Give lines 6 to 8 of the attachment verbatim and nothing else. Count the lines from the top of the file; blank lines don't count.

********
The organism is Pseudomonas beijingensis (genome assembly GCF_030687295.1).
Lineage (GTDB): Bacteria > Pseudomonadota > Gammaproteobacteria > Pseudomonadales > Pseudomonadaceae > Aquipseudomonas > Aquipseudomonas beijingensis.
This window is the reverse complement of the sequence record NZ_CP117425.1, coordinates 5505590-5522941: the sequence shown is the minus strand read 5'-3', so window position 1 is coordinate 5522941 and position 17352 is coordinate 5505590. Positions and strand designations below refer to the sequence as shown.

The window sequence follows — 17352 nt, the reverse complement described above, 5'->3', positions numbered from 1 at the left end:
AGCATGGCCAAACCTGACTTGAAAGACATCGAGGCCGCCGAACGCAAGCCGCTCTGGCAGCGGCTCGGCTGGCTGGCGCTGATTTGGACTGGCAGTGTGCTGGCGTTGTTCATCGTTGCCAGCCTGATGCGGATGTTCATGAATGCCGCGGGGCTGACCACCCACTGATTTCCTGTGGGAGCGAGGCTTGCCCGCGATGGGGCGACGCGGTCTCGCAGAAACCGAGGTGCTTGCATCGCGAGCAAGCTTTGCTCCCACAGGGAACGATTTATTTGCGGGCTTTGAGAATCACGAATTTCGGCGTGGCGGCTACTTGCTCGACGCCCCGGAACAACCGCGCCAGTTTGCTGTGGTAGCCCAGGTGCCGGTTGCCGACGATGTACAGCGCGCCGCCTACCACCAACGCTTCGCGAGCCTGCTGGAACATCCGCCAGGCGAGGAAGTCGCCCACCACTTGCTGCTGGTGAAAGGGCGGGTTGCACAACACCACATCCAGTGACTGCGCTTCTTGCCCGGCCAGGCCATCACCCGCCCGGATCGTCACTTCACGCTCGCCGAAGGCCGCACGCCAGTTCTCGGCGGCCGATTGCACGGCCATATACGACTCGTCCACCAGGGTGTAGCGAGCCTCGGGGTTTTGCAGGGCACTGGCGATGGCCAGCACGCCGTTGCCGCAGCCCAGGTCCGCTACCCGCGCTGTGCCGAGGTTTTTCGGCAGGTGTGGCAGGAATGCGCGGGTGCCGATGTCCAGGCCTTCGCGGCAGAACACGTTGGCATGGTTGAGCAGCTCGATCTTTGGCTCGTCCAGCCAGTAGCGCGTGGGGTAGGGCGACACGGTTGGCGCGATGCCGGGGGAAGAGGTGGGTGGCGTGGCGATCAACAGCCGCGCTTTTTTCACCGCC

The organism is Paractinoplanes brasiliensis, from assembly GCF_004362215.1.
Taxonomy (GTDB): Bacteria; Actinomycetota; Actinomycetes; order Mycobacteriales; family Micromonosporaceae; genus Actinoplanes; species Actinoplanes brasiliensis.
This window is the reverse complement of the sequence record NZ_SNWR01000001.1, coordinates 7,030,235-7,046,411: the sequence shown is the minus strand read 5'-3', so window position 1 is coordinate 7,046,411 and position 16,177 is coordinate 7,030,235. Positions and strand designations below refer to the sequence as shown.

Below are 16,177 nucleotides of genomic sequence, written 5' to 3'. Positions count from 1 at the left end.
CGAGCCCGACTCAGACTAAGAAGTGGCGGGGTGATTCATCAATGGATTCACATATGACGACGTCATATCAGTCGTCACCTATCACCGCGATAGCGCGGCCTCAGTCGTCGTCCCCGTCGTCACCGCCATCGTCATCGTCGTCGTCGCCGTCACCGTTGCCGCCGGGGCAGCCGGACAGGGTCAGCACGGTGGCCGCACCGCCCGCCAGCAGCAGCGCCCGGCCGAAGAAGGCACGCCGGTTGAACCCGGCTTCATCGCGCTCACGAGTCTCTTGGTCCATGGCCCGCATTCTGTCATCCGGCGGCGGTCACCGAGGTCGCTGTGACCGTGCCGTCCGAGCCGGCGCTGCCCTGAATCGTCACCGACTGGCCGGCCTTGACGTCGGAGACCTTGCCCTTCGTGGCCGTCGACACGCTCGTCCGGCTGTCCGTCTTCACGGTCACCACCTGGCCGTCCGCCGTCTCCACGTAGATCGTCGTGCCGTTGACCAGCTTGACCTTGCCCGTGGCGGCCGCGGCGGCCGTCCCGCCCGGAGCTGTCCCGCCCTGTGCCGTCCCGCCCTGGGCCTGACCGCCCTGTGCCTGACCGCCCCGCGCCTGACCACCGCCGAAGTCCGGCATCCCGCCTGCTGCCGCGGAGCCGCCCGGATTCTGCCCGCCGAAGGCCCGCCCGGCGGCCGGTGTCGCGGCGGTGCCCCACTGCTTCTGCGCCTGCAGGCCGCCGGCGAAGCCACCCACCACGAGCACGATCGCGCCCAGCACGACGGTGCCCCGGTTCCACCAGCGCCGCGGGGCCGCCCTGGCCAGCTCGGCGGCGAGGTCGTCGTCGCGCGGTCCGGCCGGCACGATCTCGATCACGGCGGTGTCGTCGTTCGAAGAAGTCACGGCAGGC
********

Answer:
The organism is Paractinoplanes brasiliensis, from assembly GCF_004362215.1.
Taxonomy (GTDB): Bacteria; Actinomycetota; Actinomycetes; order Mycobacteriales; family Micromonosporaceae; genus Actinoplanes; species Actinoplanes brasiliensis.
This window is the reverse complement of the sequence record NZ_SNWR01000001.1, coordinates 7,030,235-7,046,411: the sequence shown is the minus strand read 5'-3', so window position 1 is coordinate 7,046,411 and position 16,177 is coordinate 7,030,235. Positions and strand designations below refer to the sequence as shown.